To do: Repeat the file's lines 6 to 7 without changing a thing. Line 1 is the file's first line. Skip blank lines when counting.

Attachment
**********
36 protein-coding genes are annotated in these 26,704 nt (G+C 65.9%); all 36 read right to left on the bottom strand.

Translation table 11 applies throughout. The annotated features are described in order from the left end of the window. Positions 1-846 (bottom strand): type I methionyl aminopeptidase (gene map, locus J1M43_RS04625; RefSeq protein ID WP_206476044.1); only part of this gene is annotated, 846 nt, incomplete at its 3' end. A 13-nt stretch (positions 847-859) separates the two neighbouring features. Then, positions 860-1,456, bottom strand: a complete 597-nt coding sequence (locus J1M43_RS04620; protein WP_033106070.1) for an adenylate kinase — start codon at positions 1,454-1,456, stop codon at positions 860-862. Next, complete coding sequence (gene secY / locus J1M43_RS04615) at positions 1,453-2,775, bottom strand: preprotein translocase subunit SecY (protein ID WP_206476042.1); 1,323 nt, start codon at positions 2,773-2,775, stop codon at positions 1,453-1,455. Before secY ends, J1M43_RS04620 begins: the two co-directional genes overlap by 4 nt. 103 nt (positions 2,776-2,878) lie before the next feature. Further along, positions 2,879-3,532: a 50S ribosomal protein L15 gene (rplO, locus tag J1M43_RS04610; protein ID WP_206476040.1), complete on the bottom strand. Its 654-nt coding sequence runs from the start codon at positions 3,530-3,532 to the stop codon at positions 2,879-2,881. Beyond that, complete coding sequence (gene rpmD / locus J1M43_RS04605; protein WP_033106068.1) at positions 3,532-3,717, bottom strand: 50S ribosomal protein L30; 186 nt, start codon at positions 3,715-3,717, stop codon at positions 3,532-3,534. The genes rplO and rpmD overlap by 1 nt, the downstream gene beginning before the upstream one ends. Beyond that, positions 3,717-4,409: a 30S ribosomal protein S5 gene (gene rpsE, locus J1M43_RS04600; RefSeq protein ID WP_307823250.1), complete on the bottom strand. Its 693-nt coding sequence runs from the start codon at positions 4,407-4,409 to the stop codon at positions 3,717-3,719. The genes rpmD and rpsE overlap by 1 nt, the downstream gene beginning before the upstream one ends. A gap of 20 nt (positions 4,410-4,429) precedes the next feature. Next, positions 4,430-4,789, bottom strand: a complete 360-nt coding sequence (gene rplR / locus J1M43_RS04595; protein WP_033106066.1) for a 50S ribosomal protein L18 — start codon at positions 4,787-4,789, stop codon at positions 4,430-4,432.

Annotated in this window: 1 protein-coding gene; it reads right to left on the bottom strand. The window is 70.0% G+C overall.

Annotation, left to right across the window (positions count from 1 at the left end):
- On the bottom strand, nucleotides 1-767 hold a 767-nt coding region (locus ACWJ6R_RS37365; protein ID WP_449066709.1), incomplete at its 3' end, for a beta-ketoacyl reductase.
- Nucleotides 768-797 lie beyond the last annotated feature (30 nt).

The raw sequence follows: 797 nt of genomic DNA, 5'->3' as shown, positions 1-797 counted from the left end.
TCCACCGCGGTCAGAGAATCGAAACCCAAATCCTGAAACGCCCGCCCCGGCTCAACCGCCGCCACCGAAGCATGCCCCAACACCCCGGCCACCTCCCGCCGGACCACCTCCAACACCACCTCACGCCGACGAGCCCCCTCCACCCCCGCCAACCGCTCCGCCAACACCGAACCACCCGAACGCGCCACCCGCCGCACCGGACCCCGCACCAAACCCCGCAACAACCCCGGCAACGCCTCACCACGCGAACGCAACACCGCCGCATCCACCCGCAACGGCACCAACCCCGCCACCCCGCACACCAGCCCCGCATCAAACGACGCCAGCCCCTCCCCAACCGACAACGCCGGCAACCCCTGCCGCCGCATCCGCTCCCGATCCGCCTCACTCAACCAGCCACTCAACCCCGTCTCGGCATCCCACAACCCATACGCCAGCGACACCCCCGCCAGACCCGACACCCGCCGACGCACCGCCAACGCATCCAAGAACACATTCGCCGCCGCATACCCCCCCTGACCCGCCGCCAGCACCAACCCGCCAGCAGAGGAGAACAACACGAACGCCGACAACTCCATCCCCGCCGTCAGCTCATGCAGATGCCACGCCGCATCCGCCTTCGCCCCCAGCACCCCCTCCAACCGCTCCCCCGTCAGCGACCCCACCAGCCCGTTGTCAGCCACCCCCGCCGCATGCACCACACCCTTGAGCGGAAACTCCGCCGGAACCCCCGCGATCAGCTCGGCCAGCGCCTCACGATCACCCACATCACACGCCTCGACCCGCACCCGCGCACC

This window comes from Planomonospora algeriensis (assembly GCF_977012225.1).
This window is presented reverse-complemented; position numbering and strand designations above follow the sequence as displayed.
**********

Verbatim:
- Nucleotides 768-797 lie beyond the last annotated feature (30 nt).

The raw sequence follows: 797 nt of genomic DNA, 5'->3' as shown, positions 1-797 counted from the left end.